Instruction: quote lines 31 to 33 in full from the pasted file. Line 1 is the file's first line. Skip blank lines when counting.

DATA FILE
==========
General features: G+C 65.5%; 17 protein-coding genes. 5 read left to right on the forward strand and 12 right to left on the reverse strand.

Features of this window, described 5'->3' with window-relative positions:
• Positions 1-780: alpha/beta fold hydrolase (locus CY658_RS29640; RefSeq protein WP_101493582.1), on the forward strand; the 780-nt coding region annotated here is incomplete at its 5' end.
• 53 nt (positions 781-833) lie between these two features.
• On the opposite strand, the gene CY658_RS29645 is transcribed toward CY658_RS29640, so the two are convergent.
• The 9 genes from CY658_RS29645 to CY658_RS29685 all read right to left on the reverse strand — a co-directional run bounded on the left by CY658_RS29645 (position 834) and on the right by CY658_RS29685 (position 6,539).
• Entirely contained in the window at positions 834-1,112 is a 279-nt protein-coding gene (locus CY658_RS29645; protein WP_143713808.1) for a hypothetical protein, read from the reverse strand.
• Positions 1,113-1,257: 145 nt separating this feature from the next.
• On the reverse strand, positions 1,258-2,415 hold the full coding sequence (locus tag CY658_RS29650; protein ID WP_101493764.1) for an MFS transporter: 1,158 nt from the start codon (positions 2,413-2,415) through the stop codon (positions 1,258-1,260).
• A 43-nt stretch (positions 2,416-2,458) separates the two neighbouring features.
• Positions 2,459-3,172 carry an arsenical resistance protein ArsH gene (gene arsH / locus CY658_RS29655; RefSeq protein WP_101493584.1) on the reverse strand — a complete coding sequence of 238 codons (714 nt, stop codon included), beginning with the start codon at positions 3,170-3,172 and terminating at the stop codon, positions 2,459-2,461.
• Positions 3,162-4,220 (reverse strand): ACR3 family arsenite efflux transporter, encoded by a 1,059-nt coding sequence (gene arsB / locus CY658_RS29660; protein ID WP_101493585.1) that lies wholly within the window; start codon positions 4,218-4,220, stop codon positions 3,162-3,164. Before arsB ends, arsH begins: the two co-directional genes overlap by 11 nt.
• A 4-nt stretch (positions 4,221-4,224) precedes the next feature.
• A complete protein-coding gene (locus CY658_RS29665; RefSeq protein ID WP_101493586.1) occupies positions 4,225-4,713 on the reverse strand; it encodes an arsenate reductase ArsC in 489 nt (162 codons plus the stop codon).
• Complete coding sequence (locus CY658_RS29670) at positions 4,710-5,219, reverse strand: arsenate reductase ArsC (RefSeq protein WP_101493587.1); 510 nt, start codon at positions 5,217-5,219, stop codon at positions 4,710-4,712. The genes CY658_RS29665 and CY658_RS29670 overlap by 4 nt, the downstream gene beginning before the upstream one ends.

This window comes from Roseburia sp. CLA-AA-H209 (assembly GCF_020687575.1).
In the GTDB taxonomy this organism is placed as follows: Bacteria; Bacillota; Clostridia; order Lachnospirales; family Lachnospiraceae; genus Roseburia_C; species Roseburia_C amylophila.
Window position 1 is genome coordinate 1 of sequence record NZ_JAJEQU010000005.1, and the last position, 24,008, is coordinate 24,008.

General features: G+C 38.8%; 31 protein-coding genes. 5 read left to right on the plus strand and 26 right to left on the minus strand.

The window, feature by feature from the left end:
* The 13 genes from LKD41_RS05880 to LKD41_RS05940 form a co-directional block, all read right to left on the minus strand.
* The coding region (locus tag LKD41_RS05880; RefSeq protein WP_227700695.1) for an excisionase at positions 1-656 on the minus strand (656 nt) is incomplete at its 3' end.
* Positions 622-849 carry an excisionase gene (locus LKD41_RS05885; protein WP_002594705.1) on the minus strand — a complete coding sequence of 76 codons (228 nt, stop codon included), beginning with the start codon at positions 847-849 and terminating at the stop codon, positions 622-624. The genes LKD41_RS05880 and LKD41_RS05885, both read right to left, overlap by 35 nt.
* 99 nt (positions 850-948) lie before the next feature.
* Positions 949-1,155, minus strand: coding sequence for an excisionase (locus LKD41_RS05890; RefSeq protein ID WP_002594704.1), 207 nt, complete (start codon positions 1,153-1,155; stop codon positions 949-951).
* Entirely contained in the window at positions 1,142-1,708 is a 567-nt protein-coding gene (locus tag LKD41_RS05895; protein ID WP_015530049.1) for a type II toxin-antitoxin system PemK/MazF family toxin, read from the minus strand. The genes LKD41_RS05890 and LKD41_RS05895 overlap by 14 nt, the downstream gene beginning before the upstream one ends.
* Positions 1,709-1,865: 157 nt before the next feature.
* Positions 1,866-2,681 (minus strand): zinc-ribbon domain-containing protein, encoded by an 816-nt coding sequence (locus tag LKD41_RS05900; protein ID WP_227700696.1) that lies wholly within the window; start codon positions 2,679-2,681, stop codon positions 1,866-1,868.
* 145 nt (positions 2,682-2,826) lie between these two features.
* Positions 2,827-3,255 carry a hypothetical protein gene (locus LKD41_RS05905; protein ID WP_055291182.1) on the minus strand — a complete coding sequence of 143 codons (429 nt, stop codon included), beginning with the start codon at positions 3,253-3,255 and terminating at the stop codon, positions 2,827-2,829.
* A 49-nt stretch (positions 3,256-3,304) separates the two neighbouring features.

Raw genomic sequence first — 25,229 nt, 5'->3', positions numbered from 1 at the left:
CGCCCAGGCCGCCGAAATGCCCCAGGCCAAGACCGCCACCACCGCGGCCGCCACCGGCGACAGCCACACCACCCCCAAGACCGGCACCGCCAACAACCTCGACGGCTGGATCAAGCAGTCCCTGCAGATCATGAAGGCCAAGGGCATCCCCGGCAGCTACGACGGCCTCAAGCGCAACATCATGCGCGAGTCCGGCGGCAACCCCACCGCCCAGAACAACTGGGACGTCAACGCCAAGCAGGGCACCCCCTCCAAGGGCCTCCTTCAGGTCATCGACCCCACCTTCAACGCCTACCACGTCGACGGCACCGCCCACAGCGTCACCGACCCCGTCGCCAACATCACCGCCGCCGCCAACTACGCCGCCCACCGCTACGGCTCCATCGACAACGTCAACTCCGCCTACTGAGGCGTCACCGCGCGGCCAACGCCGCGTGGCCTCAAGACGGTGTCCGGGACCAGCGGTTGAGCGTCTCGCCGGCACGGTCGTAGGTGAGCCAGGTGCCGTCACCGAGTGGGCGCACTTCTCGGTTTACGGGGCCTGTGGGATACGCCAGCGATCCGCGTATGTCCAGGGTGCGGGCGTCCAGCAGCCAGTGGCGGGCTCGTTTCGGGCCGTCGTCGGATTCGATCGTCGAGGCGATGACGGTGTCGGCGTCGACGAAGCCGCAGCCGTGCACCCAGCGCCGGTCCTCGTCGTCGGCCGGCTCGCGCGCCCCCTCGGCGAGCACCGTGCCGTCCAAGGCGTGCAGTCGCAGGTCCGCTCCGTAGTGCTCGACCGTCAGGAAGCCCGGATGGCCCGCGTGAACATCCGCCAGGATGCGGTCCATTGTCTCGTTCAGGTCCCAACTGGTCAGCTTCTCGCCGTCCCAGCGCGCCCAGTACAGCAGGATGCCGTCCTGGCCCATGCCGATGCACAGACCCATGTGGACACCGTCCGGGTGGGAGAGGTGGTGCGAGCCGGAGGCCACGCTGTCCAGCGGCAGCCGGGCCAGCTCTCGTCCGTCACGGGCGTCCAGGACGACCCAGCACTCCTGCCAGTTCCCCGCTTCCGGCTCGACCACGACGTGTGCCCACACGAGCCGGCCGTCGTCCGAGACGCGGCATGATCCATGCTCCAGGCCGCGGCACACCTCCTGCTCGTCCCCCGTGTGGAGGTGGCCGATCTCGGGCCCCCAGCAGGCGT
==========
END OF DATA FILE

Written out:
* A 49-nt stretch (positions 3,256-3,304) separates the two neighbouring features.

Raw genomic sequence first — 25,229 nt, 5'->3', positions numbered from 1 at the left:
CGCCCAGGCCGCCGAAATGCCCCAGGCCAAGACCGCCACCACCGCGGCCGCCACCGGCGACAGCCACACCACCCCCAAGACCGGCACCGCCAACAACCTCGACGGCTGGATCAAGCAGTCCCTGCAGATCATGAAGGCCAAGGGCATCCCCGGCAGCTACGACGGCCTCAAGCGCAACATCATGCGCGAGTCCGGCGGCAACCCCACCGCCCAGAACAACTGGGACGTCAACGCCAAGCAGGGCACCCCCTCCAAGGGCCTCCTTCAGGTCATCGACCCCACCTTCAACGCCTACCACGTCGACGGCACCGCCCACAGCGTCACCGACCCCGTCGCCAACATCACCGCCGCCGCCAACTACGCCGCCCACCGCTACGGCTCCATCGACAACGTCAACTCCGCCTACTGAGGCGTCACCGCGCGGCCAACGCCGCGTGGCCTCAAGACGGTGTCCGGGACCAGCGGTTGAGCGTCTCGCCGGCACGGTCGTAGGTGAGCCAGGTGCCGTCACCGAGTGGGCGCACTTCTCGGTTTACGGGGCCTGTGGGATACGCCAGCGATCCGCGTATGTCCAGGGTGCGGGCGTCCAGCAGCCAGTGGCGGGCTCGTTTCGGGCCGTCGTCGGATTCGATCGTCGAGGCGATGACGGTGTCGGCGTCGACGAAGCCGCAGCCGTGCACCCAGCGCCGGTCCTCGTCGTCGGCCGGCTCGCGCGCCCCCTCGGCGAGCACCGTGCCGTCCAAGGCGTGCAGTCGCAGGTCCGCTCCGTAGTGCTCGACCGTCAGGAAGCCCGGATGGCCCGCGTGAACATCCGCCAGGATGCGGTCCATTGTCTCGTTCAGGTCCCAACTGGTCAGCTTCTCGCCGTCCCAGCGCGCCCAGTACAGCAGGATGCCGTCCTGGCCCATGCCGATGCACAGACCCATGTGGACACCGTCCGGGTGGGAGAGGTGGTGCGAGCCGGAGGCCACGCTGTCCAGCGGCAGCCGGGCCAGCTCTCGTCCGTCACGGGCGTCCAGGACGACCCAGCACTCCTGCCAGTTCCCCGCTTCCGGCTCGACCACGACGTGTGCCCACACGAGCCGGCCGTCGTCCGAGACGCGGCATGATCCATGCTCCAGGCCGCGGCACACCTCCTGCTCGTCCCCCGTGTGGAGGTGGCCGATCTCGGGCCCCCAGCAGGCGT